Sunday 11 December 2016

Interiors... Sweet Dreamers

Decorating a child's bedroom has come along way from cartoon bed linen

Eleanor Flegg

Published 10/07/2015 | 02:30

A pirate bedroom design by Lifetime
A pirate bedroom design by Lifetime
Doggie wallpaper can be a cheap way to liven up a kid's bedroom
Interior designer Collette Ward makes only a couple of the child's favourite things key elements to the interior
Bedroom by Danish company Lifetime
A bedroom design by Lifetime

I will never forget the childhood excitement of getting a Tom and Jerry pillowcase and then, two years later, a matching lampshade. In the w1970s, that was about the height of it. The notion of themed children's bedrooms hadn't really taken off.

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Apart from the Tom and Jerry memorabilia (I've still got these treasured possessions), we had bunks of the kind that you use to stack children, one on top of the other, and "removable" wall stickers that fell off within days of being put up. Otherwise the decoration was pretty minimal. If you wanted a den, you made it with blankets.

Now, parents spend serious money on children's bedrooms. "Throughout the leanest of times it was a type of business that never tailed off," says the interior designer Collette Ward. The challenge is to decorate a bedroom for a seven-year-old in a way that will still be acceptable to her at 13.

"When I'm designing a room for a young child I don't advise too much consultation with the child herself. I will talk to her and find out one or two things that she really likes - dogs, for example, or the colour purple - and make those things a key element of the design, but I don't think it's a good idea for a parent to ask for a child's approval every step of the way."

Young children, she thinks, aren't able to visualise a finished room in the way an adult can. If a parent tries to follow the child's lead on everything, it can result in a design that is disappointing to everyone.

Ward recommends that the expensive aspects of the room - like the floor and the curtains - are kept as simple as possible. "Children's colour preferences change. If I use a curtain with a coloured stripe running through it, I can pull out that colour to use in different aspects of the design over time, without having to change the curtains."

Wallpaper is a cheaper way of bringing detail into the rooms. "It is so much easier to remove than it used to be. Previous generations thought that wallpaper was for a lifetime, but that's because they had to take it down with a chisel."

Children's wallpaper can be very heavily gendered but, as Ward says: "There are girls that don't want pink fairies on their walls and boys that don't want tractor tyres." Dogs in Clogs wallpaper (€50 per roll) is an example of a design that's engaging, gender-neutral, and also appeals to adults. "I've used it in cloak rooms too," she says.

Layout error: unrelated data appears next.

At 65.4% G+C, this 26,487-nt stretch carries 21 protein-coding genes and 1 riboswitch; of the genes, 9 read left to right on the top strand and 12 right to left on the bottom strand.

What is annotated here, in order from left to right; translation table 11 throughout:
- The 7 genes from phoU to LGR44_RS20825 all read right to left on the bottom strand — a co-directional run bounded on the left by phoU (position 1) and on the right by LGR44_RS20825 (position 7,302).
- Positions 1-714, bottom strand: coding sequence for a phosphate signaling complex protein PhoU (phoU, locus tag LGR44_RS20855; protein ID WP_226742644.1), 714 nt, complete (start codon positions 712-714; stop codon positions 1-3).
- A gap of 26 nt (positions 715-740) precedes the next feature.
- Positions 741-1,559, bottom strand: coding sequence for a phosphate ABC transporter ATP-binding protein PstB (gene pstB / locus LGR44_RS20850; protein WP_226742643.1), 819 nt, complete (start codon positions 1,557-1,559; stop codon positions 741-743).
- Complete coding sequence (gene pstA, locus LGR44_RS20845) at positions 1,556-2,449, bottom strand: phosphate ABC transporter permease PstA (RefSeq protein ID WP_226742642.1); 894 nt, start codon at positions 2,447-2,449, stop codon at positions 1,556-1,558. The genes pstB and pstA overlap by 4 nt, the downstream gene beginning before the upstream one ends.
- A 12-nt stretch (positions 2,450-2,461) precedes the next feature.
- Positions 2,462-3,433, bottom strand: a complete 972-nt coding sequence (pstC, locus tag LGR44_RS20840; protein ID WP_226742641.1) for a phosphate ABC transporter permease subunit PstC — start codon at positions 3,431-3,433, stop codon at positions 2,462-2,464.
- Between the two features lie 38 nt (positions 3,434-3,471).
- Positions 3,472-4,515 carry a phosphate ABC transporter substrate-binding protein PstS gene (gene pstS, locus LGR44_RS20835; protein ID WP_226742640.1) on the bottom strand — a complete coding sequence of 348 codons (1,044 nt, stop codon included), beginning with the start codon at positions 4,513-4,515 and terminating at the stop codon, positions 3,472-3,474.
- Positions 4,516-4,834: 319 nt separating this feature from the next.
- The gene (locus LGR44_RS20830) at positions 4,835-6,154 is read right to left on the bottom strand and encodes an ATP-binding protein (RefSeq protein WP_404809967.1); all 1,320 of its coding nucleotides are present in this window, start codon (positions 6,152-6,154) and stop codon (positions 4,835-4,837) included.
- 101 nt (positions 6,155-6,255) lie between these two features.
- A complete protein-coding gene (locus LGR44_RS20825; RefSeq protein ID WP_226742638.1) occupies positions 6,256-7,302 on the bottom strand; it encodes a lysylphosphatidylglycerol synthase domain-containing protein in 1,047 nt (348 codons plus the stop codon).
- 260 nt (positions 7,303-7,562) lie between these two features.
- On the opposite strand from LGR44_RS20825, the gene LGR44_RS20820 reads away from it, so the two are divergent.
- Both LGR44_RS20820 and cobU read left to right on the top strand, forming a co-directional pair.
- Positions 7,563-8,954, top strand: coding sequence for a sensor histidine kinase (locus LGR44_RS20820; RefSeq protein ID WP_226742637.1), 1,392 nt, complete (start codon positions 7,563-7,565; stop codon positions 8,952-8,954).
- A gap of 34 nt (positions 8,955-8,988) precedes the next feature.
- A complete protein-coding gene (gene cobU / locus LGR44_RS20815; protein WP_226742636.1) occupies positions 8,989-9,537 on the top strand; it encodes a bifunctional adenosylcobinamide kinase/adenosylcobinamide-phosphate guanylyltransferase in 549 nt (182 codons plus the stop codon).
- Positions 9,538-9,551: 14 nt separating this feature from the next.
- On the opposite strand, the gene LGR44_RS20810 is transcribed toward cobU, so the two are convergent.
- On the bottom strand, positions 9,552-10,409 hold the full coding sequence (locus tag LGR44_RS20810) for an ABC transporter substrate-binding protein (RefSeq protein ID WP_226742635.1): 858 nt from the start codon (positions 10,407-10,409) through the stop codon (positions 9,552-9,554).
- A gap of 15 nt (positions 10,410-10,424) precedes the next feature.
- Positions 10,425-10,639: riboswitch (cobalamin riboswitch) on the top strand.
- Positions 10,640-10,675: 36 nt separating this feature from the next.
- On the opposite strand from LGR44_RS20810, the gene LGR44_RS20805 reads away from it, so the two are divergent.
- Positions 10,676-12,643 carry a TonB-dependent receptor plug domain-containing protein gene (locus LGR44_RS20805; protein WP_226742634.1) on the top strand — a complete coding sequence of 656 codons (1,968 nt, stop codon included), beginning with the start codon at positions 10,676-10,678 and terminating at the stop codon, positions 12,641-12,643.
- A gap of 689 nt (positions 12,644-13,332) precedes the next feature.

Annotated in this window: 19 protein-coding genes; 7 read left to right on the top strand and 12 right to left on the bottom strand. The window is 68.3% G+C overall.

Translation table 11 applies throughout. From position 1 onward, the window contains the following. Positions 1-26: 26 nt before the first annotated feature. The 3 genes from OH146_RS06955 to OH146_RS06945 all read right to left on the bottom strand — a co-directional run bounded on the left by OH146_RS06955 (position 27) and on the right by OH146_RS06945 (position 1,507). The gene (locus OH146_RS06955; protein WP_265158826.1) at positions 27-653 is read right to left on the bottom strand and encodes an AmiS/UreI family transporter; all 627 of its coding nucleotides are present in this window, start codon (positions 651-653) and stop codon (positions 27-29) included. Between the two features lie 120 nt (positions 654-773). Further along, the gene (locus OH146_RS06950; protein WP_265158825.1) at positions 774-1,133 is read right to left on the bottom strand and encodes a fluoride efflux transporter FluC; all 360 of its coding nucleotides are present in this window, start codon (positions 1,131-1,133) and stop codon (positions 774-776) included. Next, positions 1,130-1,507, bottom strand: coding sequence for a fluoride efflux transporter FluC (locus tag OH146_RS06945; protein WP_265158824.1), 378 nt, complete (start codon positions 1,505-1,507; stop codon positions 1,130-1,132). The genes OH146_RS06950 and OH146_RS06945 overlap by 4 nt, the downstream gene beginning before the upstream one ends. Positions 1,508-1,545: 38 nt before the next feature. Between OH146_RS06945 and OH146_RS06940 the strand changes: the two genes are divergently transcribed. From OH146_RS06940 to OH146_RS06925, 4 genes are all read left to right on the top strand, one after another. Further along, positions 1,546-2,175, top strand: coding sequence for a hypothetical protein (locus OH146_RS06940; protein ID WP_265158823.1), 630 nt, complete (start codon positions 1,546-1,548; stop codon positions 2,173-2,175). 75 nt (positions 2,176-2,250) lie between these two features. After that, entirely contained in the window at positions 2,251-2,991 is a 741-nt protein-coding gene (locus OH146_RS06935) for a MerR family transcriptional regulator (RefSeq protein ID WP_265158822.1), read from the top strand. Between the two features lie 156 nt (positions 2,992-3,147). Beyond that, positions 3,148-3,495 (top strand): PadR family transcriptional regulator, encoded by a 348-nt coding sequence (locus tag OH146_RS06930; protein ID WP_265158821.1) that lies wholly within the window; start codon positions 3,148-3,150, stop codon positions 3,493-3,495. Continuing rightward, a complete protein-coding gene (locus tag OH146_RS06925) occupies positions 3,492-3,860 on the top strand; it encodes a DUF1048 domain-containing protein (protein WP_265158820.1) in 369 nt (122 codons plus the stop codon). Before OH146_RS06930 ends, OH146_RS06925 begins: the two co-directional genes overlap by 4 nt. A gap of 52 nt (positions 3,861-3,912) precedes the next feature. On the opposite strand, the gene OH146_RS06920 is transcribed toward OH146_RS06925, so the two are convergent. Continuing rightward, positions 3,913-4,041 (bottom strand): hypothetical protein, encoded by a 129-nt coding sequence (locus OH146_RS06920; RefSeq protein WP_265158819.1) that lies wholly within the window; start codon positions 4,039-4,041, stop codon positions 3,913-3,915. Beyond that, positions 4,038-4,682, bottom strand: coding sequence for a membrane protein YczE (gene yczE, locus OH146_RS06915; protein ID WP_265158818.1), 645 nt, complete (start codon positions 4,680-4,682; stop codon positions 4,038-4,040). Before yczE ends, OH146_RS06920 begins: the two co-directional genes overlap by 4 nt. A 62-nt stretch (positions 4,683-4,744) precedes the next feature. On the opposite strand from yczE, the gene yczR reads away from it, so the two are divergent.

The pattern also comes in a cotton print that could be used to make cushions or upholster a little chair, but Ward's own designs tend to combine products from a few different collections. "I like to avoid the 'Catalogue Factor'," she says. "There's nothing as boring as a room where everything comes from the same shop."

Once the basics are in place, a child's enthusiasm of the moment can be catered for with themed bed linen (around €13 for a duvet set) or a bright rug (around €20) from Ikea. "Keep the themed items to things that can be changed easily," she advises. "Otherwise you'll be stuck with a frozen bedroom that's going to haunt you for years."

The bed is one of the major purchases in a child's room. Children's beds can, of course, be bought very cheaply but Geraldine Flanagan of the Galway-based children's furniture shop, Little Dreamers, feels that it is important to get one that will last.

"Children's beds get used as trampolines and for pillow fights and X-Factor performances," she says. "You need something that's going to stand up to that kind of treatment."

The Lifetime Four-in-One bed, which comes from Denmark, begins life as a low level four-poster bed for a toddler, converts to a child's bed, and can be raised up to a midi-bed with room for a beanbag den underneath it, or even a desk. It then changes back to a standard single bed.

At €1,049, this is a big outlay, but it comes with all the parts needed to make the various conversions over time. "It will see them out until they fly the nest," says Flanagan. Just don't lose the spare parts.

Beds at Little Dreamers range from a basic single (€300) to the Uncle Tom's Cabin bed (€1,400) which turns into a play hut. They also have themed Race Car beds (€395). "We never had a girl interested in that one, but the boys love it."

Most parents choose a white or natural wood finish that sits easily with other furniture. Flanagan also advises that you put your money in the mattress. "I hate to see people economising on a mattress for a growing child - it's important for their posture."

If you are introducing a bunk bed for an older child, make sure to buy a mattress with a low profile so that you don't lose the benefit of the guard-rail.

The Danish company Lifetime also make a children's desk (€298) which converts to adult size but there are others, including the Falko desk (€525) that can be adjusted from toddler height to a full adult-sized study desk. This, like the bed, could be a wise investment.

The economy being what it is, many little full-grown chicks can't afford to fly the nest. Obviously, we love having them around. But it's even better if they can still use the bed and the desk that they had since they were six.

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